Additional Secretary (CS), Ministry of Home Affairs Ms Anita Choudhary, pointed out that terrorism, left wing extremism and insurgency in North-East India region are major threats to India’s security and stressed a greater need for development of domestic manufacturing base for sophisticated security technology. She further added that increase in the number of business establishments presents a scope for them to help in building capacity in security domain, which includes mobility equipments, communication devices, security equipments, forensic mechanism etc. Home Ministry has declared developing airborne capability for National Security Guard (NSG) and modernisation of state police forces as primary objectives. CII’s view was that since the world is restructuring its decade old treaties to accommodate India’s interest, India should exceed its technological capabilities. The security matrix has to be refined further by moving ahead of a sensors based setup.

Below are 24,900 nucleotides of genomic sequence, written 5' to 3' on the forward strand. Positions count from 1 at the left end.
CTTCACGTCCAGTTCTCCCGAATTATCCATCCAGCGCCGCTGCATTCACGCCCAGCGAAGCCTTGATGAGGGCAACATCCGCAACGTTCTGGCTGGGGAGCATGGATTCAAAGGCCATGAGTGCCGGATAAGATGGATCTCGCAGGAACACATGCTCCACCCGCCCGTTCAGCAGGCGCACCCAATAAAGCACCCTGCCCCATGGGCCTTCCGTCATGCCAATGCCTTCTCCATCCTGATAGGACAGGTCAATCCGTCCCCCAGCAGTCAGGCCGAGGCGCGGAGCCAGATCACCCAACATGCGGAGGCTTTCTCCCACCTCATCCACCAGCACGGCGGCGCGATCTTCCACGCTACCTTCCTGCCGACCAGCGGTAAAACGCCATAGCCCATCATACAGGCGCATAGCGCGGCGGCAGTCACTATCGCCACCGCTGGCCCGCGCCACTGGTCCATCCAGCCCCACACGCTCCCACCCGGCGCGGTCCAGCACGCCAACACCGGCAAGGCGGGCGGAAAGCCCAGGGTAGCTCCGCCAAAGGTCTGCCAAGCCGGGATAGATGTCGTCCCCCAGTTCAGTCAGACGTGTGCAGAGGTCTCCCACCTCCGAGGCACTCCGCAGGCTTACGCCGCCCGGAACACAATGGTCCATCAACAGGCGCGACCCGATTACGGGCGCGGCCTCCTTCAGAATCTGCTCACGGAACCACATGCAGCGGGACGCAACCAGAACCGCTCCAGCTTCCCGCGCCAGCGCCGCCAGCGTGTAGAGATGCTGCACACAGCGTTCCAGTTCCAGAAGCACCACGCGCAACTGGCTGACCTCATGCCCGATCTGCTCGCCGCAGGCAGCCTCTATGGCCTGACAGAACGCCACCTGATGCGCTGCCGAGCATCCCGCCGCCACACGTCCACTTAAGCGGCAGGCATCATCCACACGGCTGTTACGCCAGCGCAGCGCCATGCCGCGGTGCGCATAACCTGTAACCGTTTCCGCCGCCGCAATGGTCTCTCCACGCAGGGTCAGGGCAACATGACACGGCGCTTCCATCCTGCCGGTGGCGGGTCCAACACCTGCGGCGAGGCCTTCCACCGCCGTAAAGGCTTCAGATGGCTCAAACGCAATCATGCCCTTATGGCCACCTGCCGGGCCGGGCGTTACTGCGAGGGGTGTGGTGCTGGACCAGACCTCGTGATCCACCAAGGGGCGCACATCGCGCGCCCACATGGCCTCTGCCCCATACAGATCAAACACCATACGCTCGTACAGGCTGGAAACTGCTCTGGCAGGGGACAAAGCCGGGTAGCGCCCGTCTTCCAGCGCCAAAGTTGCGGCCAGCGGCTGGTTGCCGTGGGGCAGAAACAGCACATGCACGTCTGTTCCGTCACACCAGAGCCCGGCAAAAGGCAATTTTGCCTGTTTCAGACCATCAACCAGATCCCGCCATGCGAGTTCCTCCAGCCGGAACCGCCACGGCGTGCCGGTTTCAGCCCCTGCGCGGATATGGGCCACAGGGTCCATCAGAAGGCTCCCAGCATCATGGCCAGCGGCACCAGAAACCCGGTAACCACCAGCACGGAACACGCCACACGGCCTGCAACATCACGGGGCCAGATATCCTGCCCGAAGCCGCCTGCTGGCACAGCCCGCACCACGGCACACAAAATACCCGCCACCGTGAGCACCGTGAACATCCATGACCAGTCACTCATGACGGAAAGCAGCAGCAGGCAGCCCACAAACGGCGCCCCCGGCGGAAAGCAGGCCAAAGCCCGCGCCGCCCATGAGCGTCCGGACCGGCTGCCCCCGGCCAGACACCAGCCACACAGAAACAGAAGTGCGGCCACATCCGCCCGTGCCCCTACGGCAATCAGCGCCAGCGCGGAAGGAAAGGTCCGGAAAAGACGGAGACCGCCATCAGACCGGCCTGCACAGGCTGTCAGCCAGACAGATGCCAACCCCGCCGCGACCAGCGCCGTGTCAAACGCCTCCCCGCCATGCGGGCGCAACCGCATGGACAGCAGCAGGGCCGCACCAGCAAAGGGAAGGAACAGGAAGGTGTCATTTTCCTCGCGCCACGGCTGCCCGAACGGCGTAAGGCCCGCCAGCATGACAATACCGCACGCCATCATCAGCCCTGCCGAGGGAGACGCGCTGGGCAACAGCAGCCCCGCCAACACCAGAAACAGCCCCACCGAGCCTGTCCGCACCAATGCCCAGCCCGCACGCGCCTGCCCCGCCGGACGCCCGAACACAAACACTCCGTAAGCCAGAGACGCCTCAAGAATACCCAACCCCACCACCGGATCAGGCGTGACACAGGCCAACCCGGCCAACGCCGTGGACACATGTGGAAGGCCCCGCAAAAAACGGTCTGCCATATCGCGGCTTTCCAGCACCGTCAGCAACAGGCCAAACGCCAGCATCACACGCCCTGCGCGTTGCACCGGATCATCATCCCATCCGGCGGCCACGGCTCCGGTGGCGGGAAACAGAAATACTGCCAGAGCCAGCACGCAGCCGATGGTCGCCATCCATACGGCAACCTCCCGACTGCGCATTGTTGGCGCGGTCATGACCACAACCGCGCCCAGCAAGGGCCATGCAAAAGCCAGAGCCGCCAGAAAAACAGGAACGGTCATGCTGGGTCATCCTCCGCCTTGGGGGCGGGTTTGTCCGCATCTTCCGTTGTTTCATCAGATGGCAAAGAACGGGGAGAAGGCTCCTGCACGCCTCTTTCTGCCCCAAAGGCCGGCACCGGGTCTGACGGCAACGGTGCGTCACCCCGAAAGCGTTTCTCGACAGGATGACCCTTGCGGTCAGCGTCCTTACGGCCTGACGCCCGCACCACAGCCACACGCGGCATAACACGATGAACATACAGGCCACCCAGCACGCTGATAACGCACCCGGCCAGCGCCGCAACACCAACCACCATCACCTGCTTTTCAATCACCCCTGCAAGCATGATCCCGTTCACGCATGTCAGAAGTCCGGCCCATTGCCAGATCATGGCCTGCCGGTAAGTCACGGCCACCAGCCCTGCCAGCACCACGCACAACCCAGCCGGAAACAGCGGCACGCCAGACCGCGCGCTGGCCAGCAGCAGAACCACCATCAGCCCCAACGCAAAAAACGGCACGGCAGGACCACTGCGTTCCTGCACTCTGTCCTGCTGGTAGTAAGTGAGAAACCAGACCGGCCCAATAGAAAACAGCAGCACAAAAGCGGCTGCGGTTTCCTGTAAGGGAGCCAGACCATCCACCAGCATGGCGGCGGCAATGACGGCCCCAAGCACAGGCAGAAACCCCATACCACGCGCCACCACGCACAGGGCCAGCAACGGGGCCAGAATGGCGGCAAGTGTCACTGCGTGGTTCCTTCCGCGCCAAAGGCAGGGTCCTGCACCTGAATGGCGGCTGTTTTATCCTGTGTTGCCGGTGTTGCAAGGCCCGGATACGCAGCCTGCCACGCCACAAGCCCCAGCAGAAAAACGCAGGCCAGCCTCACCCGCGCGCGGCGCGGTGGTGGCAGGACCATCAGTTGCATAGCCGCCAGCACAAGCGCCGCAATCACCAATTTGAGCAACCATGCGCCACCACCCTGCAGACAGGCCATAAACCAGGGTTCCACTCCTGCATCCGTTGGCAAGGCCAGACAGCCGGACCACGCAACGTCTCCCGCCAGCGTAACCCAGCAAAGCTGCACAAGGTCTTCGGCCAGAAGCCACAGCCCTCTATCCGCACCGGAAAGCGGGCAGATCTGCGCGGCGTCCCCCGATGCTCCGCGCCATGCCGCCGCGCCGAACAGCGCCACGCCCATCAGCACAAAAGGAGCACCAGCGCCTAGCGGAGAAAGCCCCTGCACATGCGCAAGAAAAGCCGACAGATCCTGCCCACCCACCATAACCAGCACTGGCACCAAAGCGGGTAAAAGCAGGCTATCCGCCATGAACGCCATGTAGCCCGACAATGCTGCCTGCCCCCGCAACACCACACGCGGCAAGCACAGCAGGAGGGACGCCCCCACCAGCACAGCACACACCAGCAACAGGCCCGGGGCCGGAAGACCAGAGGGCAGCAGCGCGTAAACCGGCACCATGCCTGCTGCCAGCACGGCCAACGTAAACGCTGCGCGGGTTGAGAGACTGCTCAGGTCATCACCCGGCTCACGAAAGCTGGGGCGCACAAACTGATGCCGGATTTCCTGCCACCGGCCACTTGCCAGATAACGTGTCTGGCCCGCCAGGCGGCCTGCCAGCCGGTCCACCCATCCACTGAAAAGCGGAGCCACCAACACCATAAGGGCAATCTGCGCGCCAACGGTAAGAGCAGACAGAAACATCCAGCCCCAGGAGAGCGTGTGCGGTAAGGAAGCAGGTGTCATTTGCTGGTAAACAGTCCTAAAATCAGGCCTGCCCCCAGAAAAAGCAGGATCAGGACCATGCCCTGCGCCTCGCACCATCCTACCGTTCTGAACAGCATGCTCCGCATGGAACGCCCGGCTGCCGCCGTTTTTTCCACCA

The nation has to adopt technologies like data warehousing and data mining for better tracking. CII also pointed out that the Indian Administration has beefed-up the budget for developing security and surveillance capabilities to US$ 10 billion. Acquisition for radar for 7,500 km long coastline is on. Interacting with this writer, APPSS Project Manager Ms Toni Adams, heading the British delegation of 21 members, expressed that while participation of the British defence industry in major showcasing events in India like Def Expo had been steadily increasing over the past years, the support of UK’s vibrant and hi-tech security sector from the companies of APPSS was an important value addition. Shaun Hipgrave of Forensic Telecommunications Service (FTS) felt that India required huge education in the field of telephone forensic measures, about which there was neither much knowledge nor consciousness prior to 26/11. In fact, shortly before the Mumbai attack, he had met the then head of Maharashtra Anti-Terrorist Squad, Mr Hemant Karkare in the same connection. Hipgrave informed that forensic science had advanced so much that no matter how badly damaged, if cell phones of terrorists or their victims, could be recovered, valuable evidence could be culled from their sim-cards.